Four percent of the soybean acreage has been harvested, also behind the average. Montgomery County farmer David Virgin has cut some beans, but when HAT contacted him Monday he had just started the first of the corn, and the early numbers were “surprisingly good” he said.
“I didn’t know what our moisture would be but it came out about 25-26 percent. Corn prematurely died for us so it could have been a little drier but we’re fine. I probably ran through 5 semi loads of corn that we shelled first thing this morning and as of right now I had a 210 bushel dry average going. Of course that’s just the first day but I was very surprised.”
That 210 puts those fields right near average yields historically.
“In the past we’ve been anywhere from 175 to 250 depending on what the weather gives us, and the clay hills fall short and the black ground is holding on,” he told HAT. “It was a function of water for us and we only had 3 tenths of an inch of rain the whole month of August, and if we would have caught a little in between there who knows where this thing would have been on corn.”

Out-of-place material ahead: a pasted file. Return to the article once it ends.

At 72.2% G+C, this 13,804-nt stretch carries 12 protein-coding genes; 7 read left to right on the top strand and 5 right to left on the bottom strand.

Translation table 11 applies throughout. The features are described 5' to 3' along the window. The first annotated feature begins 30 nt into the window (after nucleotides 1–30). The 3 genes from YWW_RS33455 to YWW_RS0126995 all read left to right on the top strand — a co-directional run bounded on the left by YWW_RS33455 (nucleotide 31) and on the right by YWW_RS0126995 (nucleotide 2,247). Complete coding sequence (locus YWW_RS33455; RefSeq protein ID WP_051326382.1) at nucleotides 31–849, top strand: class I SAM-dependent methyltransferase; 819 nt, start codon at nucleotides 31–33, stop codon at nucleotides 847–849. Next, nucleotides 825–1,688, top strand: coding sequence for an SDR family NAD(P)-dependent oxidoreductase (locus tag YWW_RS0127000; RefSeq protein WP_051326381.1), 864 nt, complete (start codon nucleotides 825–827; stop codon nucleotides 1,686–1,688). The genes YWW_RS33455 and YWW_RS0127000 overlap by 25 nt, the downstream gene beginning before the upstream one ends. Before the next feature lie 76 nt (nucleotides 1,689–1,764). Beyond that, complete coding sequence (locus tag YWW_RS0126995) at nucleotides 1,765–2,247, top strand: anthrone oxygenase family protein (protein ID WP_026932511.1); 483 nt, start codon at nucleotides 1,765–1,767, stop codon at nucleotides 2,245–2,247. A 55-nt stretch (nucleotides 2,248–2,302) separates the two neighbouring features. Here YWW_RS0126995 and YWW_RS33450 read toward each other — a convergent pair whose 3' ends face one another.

Virgin is very happy with the early bean yields, but he’s not sure that success is going to hold up throughout harvest.
“We had some 2-5’s, amazing really, abot 150 acres, they were running 58-65 and about an average of 62-63 bushels per acre and just dead on 13 percent moisture going across the scales, so very pleased. I’m concerned that the later varieties we get into might start to fall off because they missed that rain.”
Elsewhere in west central Indiana Virgin hears similar yield results but most farmers are just dabbling at harvest right now. The activity should accelerate soon though. He said the stalk strength in Monday’s corn field was good, but he is concerned about whether or not that will continue. Hear more in the HAT field update:Virgin Sept 24 update